The Indonesian government says elections in Aceh province will be held this August, in accordance with the peace agreement reached last year between the government and separatist rebels.
The elections are a key part of the peace agreement reached between Jakarta and the Free Aceh Movement last August, which ended nearly three decades of conflict.
Under the accord, known as the M.O.U., parliament must pass a governing law for Aceh before elections can be held in the province, which sits on the northern tip of Sumatra island.
The law will allow former rebels to create a political party - an important provision of the peace agreement - as well as grant the province self government.
It will also give Aceh as much as 70 percent of the revenue from its rich natural resources, mainly oil and gas.
But lawmakers, who were supposed to have passed the law last month, are still debating the bill.
Presidential spokesman Andi Mallerangeng says the government is confident the law will be passed soon so elections can be held in August.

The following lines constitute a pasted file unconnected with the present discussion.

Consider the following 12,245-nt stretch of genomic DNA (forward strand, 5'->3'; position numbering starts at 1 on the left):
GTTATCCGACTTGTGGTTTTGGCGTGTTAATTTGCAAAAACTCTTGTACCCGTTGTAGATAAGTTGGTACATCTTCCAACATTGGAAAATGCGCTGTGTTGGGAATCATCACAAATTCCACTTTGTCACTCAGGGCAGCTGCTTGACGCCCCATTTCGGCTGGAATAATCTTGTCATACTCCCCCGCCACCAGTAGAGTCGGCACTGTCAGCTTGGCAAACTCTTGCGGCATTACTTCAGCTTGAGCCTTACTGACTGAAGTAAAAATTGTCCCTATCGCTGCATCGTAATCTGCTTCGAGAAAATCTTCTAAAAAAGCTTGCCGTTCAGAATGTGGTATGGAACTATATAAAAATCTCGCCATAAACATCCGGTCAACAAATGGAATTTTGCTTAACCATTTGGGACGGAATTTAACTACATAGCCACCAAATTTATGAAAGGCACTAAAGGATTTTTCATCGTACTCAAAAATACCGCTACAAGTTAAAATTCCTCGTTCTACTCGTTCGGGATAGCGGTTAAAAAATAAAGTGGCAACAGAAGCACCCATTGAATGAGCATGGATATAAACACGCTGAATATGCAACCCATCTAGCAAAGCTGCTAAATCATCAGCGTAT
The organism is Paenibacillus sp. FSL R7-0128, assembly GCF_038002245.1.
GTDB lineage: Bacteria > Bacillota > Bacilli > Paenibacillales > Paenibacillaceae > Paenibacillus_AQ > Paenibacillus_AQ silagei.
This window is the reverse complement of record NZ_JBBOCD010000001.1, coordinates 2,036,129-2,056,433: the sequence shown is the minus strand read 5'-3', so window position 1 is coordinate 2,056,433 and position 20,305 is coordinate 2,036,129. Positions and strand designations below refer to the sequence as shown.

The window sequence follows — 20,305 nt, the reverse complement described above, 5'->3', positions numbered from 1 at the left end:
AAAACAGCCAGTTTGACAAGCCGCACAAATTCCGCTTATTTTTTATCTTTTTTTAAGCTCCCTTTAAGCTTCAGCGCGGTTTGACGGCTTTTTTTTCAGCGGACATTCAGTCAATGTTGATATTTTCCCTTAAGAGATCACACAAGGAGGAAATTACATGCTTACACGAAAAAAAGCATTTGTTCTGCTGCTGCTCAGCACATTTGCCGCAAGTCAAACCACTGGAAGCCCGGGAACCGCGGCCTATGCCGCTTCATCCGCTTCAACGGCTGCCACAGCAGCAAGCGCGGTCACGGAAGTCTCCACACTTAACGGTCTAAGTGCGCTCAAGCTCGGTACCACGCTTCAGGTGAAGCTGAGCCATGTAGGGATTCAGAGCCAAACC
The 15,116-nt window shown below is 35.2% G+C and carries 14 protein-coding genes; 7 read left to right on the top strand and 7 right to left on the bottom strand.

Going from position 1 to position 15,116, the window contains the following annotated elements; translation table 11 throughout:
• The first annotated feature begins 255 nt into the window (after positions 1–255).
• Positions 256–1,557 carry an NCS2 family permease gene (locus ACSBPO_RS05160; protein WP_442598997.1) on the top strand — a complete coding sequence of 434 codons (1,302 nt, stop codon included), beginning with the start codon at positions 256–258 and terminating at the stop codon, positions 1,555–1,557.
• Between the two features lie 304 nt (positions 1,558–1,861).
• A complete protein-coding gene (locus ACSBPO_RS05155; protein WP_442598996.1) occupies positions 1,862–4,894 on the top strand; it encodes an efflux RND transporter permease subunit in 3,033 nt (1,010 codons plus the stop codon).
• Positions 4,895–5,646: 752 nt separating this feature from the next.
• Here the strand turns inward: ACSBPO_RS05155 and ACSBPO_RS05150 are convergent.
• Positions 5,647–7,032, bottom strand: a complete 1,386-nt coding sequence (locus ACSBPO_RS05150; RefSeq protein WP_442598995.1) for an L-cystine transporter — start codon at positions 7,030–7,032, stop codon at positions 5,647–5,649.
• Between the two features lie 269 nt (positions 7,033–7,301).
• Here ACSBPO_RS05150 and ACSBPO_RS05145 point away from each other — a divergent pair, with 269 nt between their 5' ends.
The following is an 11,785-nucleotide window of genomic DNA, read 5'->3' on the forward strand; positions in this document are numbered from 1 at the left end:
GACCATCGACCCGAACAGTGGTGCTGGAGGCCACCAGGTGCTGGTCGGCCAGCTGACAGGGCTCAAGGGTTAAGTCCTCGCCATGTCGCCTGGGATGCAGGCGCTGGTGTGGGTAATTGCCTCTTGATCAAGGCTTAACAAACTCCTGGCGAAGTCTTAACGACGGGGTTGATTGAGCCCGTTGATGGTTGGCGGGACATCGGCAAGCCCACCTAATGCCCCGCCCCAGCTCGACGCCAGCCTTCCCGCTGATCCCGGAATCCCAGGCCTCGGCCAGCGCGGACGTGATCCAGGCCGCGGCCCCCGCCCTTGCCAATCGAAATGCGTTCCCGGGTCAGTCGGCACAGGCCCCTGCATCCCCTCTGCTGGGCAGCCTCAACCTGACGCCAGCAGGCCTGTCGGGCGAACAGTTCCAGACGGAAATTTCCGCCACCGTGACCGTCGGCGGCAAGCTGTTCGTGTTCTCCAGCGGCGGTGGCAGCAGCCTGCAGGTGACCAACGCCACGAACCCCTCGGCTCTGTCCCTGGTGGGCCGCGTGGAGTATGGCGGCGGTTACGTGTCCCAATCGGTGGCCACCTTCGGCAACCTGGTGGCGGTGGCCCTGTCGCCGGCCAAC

"We are hoping that will be passed as soon as possible," he said. "All the parties in the M.O.U. understand sometimes the difficulties in terms of timeline in passing the law but I think everybody wants to make sure the law is being passed as soon as possible in accordance with the M.O.U."
The European Union's foreign policy chief, Javier Solana, urged Jakarta to speed up the process to pass the Aceh governing law during a visit here last week.
The European Union heads an international monitoring mission overseeing the Aceh peace accord. Although the mission was supposed to end in March, it was extended until June because the governing law has not been passed.
Indonesian Vice President Jusuf Kalla said Sunday he will ask the EU to extend the Aceh Monitoring Mission, or A.M.M., until August to oversee the elections.
Presidential spokesman Mallerangeng says all sides approve of the work that has been done by the monitors.
"I think everybody appreciates the role that has been played by the A.M.M. and everybody understands and appreciates their good work so far in Aceh, supervising the whole peace process in Aceh," he said.
The Indonesian government has withdrawn nearly half of its $50,000 soldiers from Aceh while the Free Aceh Movement has handed its declared 840 weapons, as the peace accord required.
Both sides say they remain committed to the peace process and do not view the time lag in passing the Aceh law as a hindrance to the M.O.U.